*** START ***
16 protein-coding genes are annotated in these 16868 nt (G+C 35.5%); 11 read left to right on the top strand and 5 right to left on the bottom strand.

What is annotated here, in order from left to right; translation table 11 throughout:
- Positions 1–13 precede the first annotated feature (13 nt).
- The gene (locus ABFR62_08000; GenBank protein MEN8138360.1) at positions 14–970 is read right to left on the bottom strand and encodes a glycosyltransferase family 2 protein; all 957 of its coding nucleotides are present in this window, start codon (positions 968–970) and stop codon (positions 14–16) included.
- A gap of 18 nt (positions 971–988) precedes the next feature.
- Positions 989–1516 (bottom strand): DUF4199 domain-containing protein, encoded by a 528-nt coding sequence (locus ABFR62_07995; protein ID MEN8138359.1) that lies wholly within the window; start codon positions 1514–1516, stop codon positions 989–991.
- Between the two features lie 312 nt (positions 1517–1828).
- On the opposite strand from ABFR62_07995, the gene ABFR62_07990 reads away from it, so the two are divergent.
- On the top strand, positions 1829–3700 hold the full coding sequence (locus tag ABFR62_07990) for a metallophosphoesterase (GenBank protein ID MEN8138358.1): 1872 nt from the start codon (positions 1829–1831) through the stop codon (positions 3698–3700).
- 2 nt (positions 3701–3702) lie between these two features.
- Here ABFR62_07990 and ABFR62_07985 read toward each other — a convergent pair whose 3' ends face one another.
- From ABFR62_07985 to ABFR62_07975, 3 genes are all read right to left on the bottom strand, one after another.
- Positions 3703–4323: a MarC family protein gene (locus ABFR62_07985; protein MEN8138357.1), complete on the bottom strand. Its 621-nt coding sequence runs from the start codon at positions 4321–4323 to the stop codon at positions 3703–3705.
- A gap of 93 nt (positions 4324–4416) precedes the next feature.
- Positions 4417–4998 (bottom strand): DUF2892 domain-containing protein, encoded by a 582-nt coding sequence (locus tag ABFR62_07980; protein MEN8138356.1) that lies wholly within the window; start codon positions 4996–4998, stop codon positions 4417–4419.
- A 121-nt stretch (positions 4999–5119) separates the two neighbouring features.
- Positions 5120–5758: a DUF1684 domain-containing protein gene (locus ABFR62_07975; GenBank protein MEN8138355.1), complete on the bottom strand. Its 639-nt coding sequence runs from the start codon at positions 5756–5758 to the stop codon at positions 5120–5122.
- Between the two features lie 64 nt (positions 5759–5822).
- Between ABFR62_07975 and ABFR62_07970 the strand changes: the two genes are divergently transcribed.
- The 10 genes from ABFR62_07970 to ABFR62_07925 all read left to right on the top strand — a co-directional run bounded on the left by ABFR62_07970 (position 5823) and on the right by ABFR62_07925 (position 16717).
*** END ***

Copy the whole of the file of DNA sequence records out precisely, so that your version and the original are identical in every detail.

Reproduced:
16 protein-coding genes are annotated in these 16868 nt (G+C 35.5%); 11 read left to right on the top strand and 5 right to left on the bottom strand.

What is annotated here, in order from left to right; translation table 11 throughout:
- Positions 1–13 precede the first annotated feature (13 nt).
- The gene (locus ABFR62_08000; GenBank protein MEN8138360.1) at positions 14–970 is read right to left on the bottom strand and encodes a glycosyltransferase family 2 protein; all 957 of its coding nucleotides are present in this window, start codon (positions 968–970) and stop codon (positions 14–16) included.
- A gap of 18 nt (positions 971–988) precedes the next feature.
- Positions 989–1516 (bottom strand): DUF4199 domain-containing protein, encoded by a 528-nt coding sequence (locus ABFR62_07995; protein ID MEN8138359.1) that lies wholly within the window; start codon positions 1514–1516, stop codon positions 989–991.
- Between the two features lie 312 nt (positions 1517–1828).
- On the opposite strand from ABFR62_07995, the gene ABFR62_07990 reads away from it, so the two are divergent.
- On the top strand, positions 1829–3700 hold the full coding sequence (locus tag ABFR62_07990) for a metallophosphoesterase (GenBank protein ID MEN8138358.1): 1872 nt from the start codon (positions 1829–1831) through the stop codon (positions 3698–3700).
- 2 nt (positions 3701–3702) lie between these two features.
- Here ABFR62_07990 and ABFR62_07985 read toward each other — a convergent pair whose 3' ends face one another.
- From ABFR62_07985 to ABFR62_07975, 3 genes are all read right to left on the bottom strand, one after another.
- Positions 3703–4323: a MarC family protein gene (locus ABFR62_07985; protein MEN8138357.1), complete on the bottom strand. Its 621-nt coding sequence runs from the start codon at positions 4321–4323 to the stop codon at positions 3703–3705.
- A gap of 93 nt (positions 4324–4416) precedes the next feature.
- Positions 4417–4998 (bottom strand): DUF2892 domain-containing protein, encoded by a 582-nt coding sequence (locus tag ABFR62_07980; protein MEN8138356.1) that lies wholly within the window; start codon positions 4996–4998, stop codon positions 4417–4419.
- A 121-nt stretch (positions 4999–5119) separates the two neighbouring features.
- Positions 5120–5758: a DUF1684 domain-containing protein gene (locus ABFR62_07975; GenBank protein MEN8138355.1), complete on the bottom strand. Its 639-nt coding sequence runs from the start codon at positions 5756–5758 to the stop codon at positions 5120–5122.
- Between the two features lie 64 nt (positions 5759–5822).
- Between ABFR62_07975 and ABFR62_07970 the strand changes: the two genes are divergently transcribed.
- The 10 genes from ABFR62_07970 to ABFR62_07925 all read left to right on the top strand — a co-directional run bounded on the left by ABFR62_07970 (position 5823) and on the right by ABFR62_07925 (position 16717).